India’s Modi Braces for Tough Local Elections Amid Virus Surge
(Bloomberg) -- Indian voters will head to the polls in several states in February and March, posing a key test for Prime Minister Narendra Modi whose government is grappling with high unemployment and soaring food costs as a third Covid-19 wave emerges.
Local polls in the states of Uttar Pradesh, Punjab, Uttarakhand, Goa and Manipur will be a crucial indicator of sentiment ahead of the 2024 general elections. Modi’s Bharatiya Janata Party controls four out of the five states and a weaker showing this time could see the prime minister make concessions to different voter groups to secure a third consecutive term in the federal elections.
The most crucial is Uttar Pradesh, which accounts for about 17% of India’s voters. Modi has spent a significant time in the state in recent weeks, from inaugurating projects to holding rallies that focus on winning over women voters and farmers.
“The BJP swept that state in 2017, which contributed to building its image of electoral invincibility. Losing ground in Uttar Pradesh now would automatically make the 2024 election more open and competitive,” said Gilles Verniers, assistant professor of political science at Ashoka University.
Opinion surveys predict closely fought victories for the BJP in Uttar Pradesh and three other states while Punjab, controlled by the main opposition Congress party, is expected to head toward a hung assembly. These five states would contribute nearly a fifth of the parliament seats when the 2024 election comes around.
If the BJP maintains or exceeds its 2017 performance in Uttar Pradesh, Modi’s hand will be strengthened in pushing through contentious labor reforms and privatizing power distribution companies. A slim victory or an outright loss could lead to delays in these reforms and a refocus on populist measures like providing more houses to the poor.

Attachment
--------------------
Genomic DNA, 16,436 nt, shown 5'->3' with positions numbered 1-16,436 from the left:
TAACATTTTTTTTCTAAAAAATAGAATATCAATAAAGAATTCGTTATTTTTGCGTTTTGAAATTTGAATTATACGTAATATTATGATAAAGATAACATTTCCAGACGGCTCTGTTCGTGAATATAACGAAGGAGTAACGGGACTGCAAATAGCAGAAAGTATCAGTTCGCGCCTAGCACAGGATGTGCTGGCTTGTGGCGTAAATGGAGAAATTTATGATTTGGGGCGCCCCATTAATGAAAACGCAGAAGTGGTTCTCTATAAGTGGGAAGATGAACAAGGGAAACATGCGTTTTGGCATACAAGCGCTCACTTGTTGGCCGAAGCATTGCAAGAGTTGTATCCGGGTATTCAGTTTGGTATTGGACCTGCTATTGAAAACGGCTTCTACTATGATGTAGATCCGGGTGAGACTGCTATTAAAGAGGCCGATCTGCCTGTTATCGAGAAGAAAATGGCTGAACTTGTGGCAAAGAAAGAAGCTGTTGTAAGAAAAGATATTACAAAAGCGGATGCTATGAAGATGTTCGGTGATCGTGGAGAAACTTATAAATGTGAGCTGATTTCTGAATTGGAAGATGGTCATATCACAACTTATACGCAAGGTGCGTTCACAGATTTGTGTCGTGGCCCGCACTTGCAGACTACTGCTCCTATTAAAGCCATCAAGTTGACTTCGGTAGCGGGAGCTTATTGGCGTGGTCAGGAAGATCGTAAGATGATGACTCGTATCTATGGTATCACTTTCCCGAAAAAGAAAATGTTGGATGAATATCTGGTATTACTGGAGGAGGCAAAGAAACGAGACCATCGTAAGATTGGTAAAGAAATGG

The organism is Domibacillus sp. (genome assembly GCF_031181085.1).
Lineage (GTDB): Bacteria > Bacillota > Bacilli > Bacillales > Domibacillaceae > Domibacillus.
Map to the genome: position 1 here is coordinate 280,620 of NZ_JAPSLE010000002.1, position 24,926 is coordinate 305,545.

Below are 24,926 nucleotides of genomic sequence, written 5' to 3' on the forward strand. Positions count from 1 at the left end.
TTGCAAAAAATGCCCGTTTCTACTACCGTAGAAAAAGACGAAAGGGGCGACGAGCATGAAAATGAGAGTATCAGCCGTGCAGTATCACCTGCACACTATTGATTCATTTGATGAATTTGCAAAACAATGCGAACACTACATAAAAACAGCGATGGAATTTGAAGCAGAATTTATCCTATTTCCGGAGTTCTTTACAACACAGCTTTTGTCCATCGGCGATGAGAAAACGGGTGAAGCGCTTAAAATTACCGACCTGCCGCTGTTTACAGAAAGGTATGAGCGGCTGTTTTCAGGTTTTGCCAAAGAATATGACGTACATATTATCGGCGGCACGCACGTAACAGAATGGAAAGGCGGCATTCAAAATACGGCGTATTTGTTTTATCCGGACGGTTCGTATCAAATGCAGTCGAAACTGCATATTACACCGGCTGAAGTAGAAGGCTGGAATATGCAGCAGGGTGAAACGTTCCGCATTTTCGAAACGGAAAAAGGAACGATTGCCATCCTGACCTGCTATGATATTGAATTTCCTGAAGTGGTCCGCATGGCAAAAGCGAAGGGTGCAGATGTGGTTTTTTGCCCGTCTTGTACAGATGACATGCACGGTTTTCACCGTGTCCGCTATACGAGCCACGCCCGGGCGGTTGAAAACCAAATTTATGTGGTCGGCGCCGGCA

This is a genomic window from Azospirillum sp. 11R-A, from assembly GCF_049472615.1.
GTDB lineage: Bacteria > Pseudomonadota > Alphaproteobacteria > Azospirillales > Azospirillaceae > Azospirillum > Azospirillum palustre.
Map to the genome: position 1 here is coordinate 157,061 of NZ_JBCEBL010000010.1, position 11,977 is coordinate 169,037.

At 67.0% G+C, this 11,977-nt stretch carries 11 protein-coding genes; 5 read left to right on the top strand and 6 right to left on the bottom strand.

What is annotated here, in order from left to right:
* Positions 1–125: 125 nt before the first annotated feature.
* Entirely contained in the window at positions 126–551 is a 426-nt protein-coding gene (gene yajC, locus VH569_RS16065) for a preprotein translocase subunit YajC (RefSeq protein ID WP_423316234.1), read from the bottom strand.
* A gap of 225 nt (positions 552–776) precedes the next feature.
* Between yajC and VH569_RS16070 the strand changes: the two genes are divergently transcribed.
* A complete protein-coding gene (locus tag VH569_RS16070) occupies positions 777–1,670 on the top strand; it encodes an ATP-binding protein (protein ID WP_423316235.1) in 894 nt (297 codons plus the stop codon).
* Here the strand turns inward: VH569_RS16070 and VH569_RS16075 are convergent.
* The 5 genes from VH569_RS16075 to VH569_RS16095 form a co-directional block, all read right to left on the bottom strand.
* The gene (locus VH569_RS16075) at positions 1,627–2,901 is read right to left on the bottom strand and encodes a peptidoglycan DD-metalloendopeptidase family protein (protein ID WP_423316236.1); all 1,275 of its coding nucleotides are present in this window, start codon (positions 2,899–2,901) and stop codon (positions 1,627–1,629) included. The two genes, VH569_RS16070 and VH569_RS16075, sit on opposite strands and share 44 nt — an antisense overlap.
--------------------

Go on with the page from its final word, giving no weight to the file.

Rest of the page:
“The loss would probably bring back the same strategy they followed when they lost Madhya Pradesh and Rajasthan where rural and semi-rural centric development and populist policies took precedence over a strategy of working on a long-term growth agenda,” said Madhavi Arora, an economist at Emkay Global Financial Services Ltd.
Voting in Uttar Pradesh, with a population almost equal to Brazil, will be held in seven phases starting Feb. 10 and ending March 7, Sushil Chandra, India’s chief election commissioner, said on Saturday. Voting in Punjab, Uttarakhand and Goa will take place on Feb. 14. Vote counting for all the states will be on March 10, with results due the same day.
The election commission has banned rallies and roadshows through to Jan. 15 and asked political parties to focus on campaigning online. India is seeing a surge in new Covid cases with 117,100 new infections reported on Friday, and there are instances of possible community spread of the omicron variant.
India’s ferocious second wave last year, which saw cases cross 400,000 a day at its peak and overwhelmed hospitals and crematoriums, partly led to the BJP losing the state election in West Bengal last May.
Modi has seen his popularity dip last year. It appears to be tied to growing unemployment, which rose to a four-month high in December. Coupled with accelerating inflation and restrictions by local governments to contain virus cases, these factors pose a risk to India’s economy and Modi’s election showing.
This is reflected in Uttar Pradesh, a rural state with a young population that’s dealing with rising joblessness and lower rural wages at a time when food and fuel costs are increasing. Along with Punjab, the state was home to the farmers’ yearlong protest movement against Modi’s agriculture reform laws.
Modi has since repealed those laws in his biggest policy u-turn since taking office and protests ended last month, but the BJP still has to win over farmers who are looking for higher support prices for more crops. That will be a key challenge in holding on to Uttar Pradesh.
“It’s a hard task for Modi. He can’t afford to leave any stone unturned to retain power in Uttar Pradesh,” said Satish Misra, a New Delhi-based independent political analyst.“If he fails, 2024 will be much more challenging for him.”
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